Every year Claude and Lavie take part in the great town race and this year they are certain to win as Lavie has installed a new booster for the Vanship. Well into the race they take the lead but their number one dreams are soon dashed when a lone Vanship crashes into theirs, forcing them to land. Claus and Lavie head out to find the man who crashed into them and when they do they see that he is in bad shape. His name is Ralph and he asks them to take care of his "cargo" - a young girl named Alvis, whose carer had died instantly in the crash. As an enemy ship approaches them Ralph sacrifices himself in order to buy some time for the kids but the enemy is not too far behind.
Claus and Lavie have taken Alvis back to their home and soon an argument erupts as Lavie disapproves of Claude's acceptance of this new mission. Not willing to be swayed, Claus insists on taking care of Alvis and soon he and Lavie must explain to the young girl that her beloved Gita had perished in the Vanship crash. As everyone is getting ready to sleep an alien craft attacks their home and once more they must flee, but this time things are looking impossible as the trio find themselves in immense danger.
ADV bring us another attractive package with a double sided sleeve that adorns some nice artwork. The outside shows Claude and Lavie in their Vanship, while on the inside we get a lovely piece of art that features all three principal characters.
Presented in an anamorphic 16x9 ratio, Last Exile looks as good as any other recent production but still contains the usual problems that persist with these transfers. Digital banding is once again the main deterrent with smoke effects suffering slightly, with some visible compression artefacts. Aside from these relatively small problems the transfer is very vibrant, making great use of the various colour choices that range from sepia tones to beautiful blue skies. Detail is strong as are black levels, making this another high end transfer from ADV.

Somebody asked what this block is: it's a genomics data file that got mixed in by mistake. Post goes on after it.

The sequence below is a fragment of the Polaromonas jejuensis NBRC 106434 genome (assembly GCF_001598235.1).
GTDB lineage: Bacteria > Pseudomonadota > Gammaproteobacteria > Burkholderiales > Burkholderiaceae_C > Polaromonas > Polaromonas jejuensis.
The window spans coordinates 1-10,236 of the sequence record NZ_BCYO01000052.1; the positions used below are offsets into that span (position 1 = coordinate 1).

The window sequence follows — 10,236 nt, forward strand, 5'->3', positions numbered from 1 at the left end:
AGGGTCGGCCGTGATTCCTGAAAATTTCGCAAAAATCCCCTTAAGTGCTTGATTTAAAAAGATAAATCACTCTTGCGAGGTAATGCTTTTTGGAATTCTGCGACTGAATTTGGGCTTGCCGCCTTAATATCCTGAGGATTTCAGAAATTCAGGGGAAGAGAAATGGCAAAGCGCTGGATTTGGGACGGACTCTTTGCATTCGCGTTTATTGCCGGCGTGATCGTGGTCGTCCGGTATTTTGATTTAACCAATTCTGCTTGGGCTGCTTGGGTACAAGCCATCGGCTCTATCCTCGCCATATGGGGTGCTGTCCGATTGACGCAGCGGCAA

ADV provide us with the original 2.0 Japanese track and a 2.0 English dub. Interestingly the series was released stateside through Geneon but ADV have carried over their original dub for presentation here. What we end up with is a fresh sounding track from the guys over at Pioneer which includes the great Steve Blum. The English track has been given a great makeover with the addition of surround effects, making this series in particular stand out greater than most. It is not until you get to the battles and race sequences that you can really appreciate the range of sounds that flow through the front and rear speakers, adding much depth and excitement. But as good as this sounds I'm inclined to go with the Japanese dub as the voices are better matched and the sound and music is still wonderfully channelled.
Like your openings sans credits. Here ya go.
Original Japanese Opening
This is pretty much the same as the opening we see in the series, with the main exception being that we see the original Japanese characters on display.
This is an original Japanese promo reel that features enough exciting shots to wet appetites.
For this first volume we have mini profiles for Claus, Lavie and Alvis.
There are 25 pages of original art, starting off with principal characters and going on to military characters before finishing up with a varied supply of Vanship paintings.
A trailer reel for the following ADV series: Mahoromatic: Automatic Maiden, Zaion, Kino's Journey, Generator Gawl and Final Fantasy: Unlimited.
Last Exile gets off to a cracking start. There's enough action, beautiful scenery, great characters and ideas to please most and there is still plenty to talk about regarding this series. I'll be looking forward to Volume 2 next year and hope that the series continues to live up to the high standards as set by this debut.
Last updated: 01/07/2018 00:40:29